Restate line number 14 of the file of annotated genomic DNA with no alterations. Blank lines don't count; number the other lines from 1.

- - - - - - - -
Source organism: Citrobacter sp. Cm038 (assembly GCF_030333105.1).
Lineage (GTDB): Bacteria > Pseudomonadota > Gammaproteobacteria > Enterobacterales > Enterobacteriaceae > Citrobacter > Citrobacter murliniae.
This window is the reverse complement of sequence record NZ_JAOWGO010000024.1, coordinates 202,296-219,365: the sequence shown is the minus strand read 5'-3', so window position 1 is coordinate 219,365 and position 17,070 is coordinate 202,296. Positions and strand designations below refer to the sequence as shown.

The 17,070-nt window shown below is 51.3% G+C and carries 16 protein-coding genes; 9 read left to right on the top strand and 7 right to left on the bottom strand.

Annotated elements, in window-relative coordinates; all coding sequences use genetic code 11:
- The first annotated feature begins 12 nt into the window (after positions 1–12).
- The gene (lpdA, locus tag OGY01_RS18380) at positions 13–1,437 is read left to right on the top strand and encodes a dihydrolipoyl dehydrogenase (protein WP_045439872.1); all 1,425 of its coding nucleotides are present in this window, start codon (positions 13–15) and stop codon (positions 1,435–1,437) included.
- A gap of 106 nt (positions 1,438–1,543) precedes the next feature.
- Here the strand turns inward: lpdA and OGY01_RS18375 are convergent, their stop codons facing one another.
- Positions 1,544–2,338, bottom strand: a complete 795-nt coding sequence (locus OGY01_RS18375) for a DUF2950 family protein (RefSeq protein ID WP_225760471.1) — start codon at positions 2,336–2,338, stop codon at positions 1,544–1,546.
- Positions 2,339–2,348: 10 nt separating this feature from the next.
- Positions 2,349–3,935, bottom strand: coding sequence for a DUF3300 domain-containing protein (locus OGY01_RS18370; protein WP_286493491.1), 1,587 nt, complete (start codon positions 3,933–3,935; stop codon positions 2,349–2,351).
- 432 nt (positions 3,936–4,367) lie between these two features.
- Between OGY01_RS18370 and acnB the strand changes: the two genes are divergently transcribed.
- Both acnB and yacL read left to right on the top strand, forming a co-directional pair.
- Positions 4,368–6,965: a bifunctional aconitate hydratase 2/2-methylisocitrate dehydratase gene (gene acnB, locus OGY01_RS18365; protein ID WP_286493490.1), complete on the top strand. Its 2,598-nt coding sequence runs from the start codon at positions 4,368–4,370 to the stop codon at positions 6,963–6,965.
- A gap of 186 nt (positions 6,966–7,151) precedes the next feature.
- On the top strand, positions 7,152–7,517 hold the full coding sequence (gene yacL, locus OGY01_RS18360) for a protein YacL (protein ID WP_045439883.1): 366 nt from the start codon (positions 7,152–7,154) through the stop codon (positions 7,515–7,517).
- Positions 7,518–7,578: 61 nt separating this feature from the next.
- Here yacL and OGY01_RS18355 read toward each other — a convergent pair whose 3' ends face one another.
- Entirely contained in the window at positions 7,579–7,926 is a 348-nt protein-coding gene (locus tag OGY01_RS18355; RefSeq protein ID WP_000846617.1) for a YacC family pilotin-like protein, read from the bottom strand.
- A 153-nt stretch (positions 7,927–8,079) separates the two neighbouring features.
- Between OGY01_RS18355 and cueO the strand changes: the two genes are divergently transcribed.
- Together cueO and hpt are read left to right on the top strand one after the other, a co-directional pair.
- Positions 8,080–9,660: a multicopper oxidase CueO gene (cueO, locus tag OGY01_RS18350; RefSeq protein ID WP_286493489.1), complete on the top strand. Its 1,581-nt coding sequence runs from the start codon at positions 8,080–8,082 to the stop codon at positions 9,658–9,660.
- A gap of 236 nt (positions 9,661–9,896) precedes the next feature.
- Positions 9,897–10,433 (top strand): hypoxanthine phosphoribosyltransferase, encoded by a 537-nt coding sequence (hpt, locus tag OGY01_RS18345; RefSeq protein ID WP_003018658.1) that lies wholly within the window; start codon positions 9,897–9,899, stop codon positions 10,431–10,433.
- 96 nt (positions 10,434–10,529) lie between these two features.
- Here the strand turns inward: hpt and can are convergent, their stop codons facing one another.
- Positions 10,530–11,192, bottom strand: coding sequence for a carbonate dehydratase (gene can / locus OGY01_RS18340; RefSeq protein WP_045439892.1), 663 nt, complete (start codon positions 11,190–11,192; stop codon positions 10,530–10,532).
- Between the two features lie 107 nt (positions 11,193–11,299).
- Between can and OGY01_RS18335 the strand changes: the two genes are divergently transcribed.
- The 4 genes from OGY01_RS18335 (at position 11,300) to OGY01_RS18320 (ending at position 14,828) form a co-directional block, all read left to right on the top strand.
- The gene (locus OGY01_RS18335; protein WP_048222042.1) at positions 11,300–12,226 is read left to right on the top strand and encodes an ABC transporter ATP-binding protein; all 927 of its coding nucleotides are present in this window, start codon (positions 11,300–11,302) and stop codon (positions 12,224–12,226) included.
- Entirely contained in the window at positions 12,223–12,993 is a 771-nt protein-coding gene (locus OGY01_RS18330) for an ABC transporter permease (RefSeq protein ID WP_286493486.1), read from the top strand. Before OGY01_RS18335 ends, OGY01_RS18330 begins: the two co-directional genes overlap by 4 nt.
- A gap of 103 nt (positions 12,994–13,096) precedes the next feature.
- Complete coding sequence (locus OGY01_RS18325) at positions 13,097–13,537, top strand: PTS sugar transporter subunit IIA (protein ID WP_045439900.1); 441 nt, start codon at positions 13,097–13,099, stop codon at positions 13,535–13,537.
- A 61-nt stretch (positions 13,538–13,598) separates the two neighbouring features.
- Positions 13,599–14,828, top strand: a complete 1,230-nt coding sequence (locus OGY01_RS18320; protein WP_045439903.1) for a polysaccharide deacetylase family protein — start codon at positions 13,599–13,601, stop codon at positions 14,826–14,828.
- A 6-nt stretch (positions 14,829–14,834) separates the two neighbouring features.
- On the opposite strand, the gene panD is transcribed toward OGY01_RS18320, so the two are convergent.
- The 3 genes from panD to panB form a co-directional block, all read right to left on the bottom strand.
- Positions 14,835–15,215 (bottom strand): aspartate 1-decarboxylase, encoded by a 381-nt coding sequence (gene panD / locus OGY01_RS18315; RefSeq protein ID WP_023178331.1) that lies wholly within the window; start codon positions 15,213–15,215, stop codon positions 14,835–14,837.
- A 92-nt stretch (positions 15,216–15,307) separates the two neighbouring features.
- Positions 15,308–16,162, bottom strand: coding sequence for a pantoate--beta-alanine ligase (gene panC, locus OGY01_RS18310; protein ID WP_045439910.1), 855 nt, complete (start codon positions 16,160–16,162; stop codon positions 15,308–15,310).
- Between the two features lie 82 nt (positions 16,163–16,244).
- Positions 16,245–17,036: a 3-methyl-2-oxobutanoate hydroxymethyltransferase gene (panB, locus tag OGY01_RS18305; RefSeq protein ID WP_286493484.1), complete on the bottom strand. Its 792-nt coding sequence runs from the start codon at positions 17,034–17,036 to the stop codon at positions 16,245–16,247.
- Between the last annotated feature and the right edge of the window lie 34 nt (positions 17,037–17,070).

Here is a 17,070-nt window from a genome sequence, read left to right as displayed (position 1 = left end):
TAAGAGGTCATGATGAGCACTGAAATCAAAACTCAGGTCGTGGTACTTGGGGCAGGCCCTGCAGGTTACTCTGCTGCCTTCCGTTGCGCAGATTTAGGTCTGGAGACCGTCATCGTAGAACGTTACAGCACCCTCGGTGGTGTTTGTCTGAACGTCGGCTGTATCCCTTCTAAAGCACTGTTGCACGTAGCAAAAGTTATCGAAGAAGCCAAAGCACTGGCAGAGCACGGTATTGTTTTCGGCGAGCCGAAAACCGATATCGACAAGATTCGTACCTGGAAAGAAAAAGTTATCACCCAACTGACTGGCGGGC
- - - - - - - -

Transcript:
- Between OGY01_RS18370 and acnB the strand changes: the two genes are divergently transcribed.